PLEASE BE ADVISED: Our offices will be closing at 3pm on Thursday December 24th.
PLEASE BE ADVISED: Our offices will be closing at 3pm on Thursday December 24th.
Youth Sports Safety Week Youth Sports Safety Week offers something for everyone! There are opportunities … Read More
© 2016 New Hampshire Orthopaedic Center
by: Kathleen A. Hogan, MD
In July, I will be traveling to Kinshasa, the capital of The Democratic Republic of Congo with WOGO – Women Orthopedist Global Outreach – on a medical mission to perform knee replacements at the Biamba Marie Mutombo Hospital. There will be over 50 people who travel with us – including nurses, scrub techs, and physical therapists. A tremendous amount of planning goes into these mission trips in order for them to be successful.
A year before the trip, last July, the pre-team consisting of 2 surgeons and 3 team leaders traveled to Kinshasa. They met with the hospital surgical staff and started the process of building a relationship with the orthopedic surgeons. They discussed how we will select our patients, the availability of OR rooms, sterilization equipment and supplies. We also need to determine where the team will stay and eat during their stay here, and identify transportation needs. During every trip we plan educational talks for the health care professionals in the hospital and community service projects in addition to our surgeries, and these also need to be planned ahead of time. This was a quick trip, less than a week, and so much was accomplished.
The Biamba Marie Mutombo Hospital in Kinshasa is the most modern hospital in DRC. Built in 2007, it has 150 beds, an ER, and ICU. The hospital has a partnership with local medical schools. The hospital was built by the Dikembe Mutombo Foundation (dmf.org). Dikembe Mutombo, an NBA legend and all star, has devoted his post basketball life to improving the lives of people in his homeland. He is actively involved in the hospital and will be traveling together with us on our trip in July.
We are shipping all of our supplies to Kinshasa by cargo ship. Although cheaper than shipping by air, this requires that the shipping occur 4-6 months before we arrive. Zimmer -Biomet donates the knee replacement implants. But we also need to bring everything with us that we will need to care for our patients. Surgical drapes, gloves,sutures, and dressings. Betadine to clean the skin. Teds stockings to prevent swelling after surgery. Antibiotics. Crutches and walkers. Bedpans. These are supplies that we take for granted in our hospitals but are not always available in third world countries. Many of these supplies are donated by the hospitals that the surgeons and members of the team work at. Locally, Catholic Medical Center, St. Josephs Hospital, and Bedford Ambulatory Surgical Center have been extremely generous in donating many boxes of supplies for our trip.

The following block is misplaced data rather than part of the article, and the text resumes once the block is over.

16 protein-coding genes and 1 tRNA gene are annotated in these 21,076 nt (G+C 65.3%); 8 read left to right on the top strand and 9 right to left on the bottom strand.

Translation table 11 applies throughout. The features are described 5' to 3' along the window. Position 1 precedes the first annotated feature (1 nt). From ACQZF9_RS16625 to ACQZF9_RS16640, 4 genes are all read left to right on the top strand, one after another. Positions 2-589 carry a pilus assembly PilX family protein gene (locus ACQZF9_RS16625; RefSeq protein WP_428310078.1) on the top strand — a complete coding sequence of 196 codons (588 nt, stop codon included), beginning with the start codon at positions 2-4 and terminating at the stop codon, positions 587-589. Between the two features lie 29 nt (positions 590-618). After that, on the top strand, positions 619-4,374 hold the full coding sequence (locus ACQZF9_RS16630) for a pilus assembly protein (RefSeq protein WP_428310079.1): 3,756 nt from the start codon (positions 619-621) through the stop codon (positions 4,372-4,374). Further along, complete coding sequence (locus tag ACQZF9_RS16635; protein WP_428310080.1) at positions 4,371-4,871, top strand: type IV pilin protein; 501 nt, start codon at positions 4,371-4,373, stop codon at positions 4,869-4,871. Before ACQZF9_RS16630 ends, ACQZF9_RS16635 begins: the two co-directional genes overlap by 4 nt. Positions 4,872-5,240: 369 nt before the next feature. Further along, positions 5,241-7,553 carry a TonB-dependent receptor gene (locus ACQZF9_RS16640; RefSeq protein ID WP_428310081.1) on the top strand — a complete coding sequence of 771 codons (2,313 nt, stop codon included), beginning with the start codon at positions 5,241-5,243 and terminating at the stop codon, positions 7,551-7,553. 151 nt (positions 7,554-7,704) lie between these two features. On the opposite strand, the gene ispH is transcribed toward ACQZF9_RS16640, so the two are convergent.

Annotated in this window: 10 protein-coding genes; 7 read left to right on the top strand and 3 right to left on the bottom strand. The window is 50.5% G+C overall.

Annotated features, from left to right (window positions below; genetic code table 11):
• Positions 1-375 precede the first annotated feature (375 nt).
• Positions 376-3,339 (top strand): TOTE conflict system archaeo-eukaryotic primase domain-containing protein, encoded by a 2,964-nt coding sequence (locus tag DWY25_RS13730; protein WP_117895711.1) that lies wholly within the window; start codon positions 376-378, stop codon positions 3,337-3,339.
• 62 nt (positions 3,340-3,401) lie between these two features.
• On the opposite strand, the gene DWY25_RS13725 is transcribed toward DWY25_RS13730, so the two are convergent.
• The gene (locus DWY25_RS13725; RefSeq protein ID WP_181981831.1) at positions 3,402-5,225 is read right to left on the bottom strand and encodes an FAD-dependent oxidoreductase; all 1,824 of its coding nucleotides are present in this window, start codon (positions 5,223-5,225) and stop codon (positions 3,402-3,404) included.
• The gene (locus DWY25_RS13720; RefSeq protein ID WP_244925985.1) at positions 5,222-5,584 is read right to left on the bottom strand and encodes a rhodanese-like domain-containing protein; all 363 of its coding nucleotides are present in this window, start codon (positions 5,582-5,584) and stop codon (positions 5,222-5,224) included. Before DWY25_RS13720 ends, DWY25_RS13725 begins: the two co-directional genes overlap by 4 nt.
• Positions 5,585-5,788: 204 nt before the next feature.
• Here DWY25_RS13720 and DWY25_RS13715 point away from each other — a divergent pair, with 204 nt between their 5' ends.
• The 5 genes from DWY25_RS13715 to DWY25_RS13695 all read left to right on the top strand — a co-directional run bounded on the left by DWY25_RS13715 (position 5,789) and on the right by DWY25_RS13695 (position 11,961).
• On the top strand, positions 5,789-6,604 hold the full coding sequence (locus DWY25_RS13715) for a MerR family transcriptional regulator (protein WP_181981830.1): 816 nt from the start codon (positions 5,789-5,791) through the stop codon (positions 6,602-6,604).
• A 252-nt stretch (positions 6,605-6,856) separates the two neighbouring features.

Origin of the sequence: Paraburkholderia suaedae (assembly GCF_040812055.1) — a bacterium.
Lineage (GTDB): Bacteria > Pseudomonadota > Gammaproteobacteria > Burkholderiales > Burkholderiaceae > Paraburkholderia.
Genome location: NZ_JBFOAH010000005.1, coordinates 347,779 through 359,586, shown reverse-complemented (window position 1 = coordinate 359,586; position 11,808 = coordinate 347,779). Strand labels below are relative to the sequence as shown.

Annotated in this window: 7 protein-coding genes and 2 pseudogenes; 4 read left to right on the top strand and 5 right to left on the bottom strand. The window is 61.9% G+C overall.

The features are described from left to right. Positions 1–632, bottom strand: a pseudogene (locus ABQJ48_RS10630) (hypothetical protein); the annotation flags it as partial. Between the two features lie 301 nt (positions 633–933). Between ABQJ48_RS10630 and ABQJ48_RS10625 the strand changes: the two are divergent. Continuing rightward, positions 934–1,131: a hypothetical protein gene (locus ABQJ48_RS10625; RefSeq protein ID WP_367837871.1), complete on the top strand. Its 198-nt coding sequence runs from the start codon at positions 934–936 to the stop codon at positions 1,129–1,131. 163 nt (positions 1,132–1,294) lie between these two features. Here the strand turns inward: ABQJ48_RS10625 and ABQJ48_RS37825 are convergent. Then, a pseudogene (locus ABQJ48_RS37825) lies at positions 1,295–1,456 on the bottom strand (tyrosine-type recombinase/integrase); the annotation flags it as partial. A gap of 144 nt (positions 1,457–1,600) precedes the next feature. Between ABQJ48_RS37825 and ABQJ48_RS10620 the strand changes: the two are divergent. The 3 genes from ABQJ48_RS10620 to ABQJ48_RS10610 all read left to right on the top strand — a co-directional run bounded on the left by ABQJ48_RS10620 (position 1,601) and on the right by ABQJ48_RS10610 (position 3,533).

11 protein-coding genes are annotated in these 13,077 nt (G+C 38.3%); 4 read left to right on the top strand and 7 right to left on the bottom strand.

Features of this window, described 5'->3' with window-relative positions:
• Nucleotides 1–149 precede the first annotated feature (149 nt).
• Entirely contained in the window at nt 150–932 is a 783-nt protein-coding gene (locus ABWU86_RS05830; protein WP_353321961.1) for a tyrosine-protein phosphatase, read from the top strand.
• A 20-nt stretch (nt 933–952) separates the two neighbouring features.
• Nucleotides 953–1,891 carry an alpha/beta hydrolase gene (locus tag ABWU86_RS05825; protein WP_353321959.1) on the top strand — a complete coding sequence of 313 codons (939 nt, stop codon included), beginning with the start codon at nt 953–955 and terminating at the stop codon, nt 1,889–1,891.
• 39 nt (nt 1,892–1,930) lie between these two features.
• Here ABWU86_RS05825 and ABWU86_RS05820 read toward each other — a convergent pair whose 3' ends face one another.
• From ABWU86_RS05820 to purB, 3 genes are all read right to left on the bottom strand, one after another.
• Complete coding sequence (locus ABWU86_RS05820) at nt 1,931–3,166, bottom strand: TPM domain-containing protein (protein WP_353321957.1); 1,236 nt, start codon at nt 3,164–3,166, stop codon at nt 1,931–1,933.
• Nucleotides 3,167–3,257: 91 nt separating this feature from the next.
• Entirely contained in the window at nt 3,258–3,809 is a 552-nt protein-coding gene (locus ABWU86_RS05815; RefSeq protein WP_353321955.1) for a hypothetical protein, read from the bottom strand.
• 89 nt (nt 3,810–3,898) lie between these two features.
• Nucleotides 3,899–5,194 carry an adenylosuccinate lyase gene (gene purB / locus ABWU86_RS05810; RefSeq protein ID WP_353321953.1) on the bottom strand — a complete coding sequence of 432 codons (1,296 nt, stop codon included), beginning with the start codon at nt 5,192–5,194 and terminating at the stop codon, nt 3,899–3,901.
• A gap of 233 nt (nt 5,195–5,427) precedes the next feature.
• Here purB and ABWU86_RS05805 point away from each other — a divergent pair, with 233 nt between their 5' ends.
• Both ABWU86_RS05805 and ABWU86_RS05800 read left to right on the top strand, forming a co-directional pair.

Next month, 2 surgeons, a medical doctor, and 3 nurses will travel back to Kinshasa to evaluate patients prior to surgery. In prior mission trips, this evaluation has taken place on the first day of our trip. Patients are seen and evaluated for their suitability for surgery. We will know ahead of time how many patients we will be treating. Patients will know that unless their medical condition has changed drastically, they will be having their knee replaced in July. We expect that some patients will travel quite a distance to the hospital so this will keep them from being disappointed.
These trips are expensive. We are still in the process of raising funds for our trip. A special thanks to the NH Women’s Weekend Tennis League who chose WOGO as their charity to support during the recent Diva Doubles Tennis Tournament! All of the members of the WOGO team are excited about our upcoming trip and focused on making sure the planning and organization is in place to make it successful.
by Kathleen A. Hogan, M.D.
One of the most common complaints after knee or hip replacement is difficulty sleeping. By six weeks after surgery, most people are having less pain in their new joint and increasing their activity. But they often lay awake at night, unable to sleep. Why does this happen and what can be done about it?
Many people have difficulty sleeping in the hospital immediately after surgery. This has many causes, including the stress response to surgery, cytokine release from soft tissue injury, the pain, medications, and the hospital environment. REM sleep (associated with dreaming) is diminished for the first few days after surgery.
Surprisingly, there are no published studies on the frequency of sleep disturbance several weeks or months following joint replacement surgery. However, in one study of patients with broken bones, 41% of patients with shoulder fractures and 36% of patients with knee fractures had difficulty sleeping 3 months after the injury. Even a year later, 20% of patients still reported insomnia.
Insomnia after joint replacement surgery can have many causes. Pain and discomfort are common complaints. Narcotic pain medicines can also disrupt sleep patterns, and decrease the time spent in REM sleep.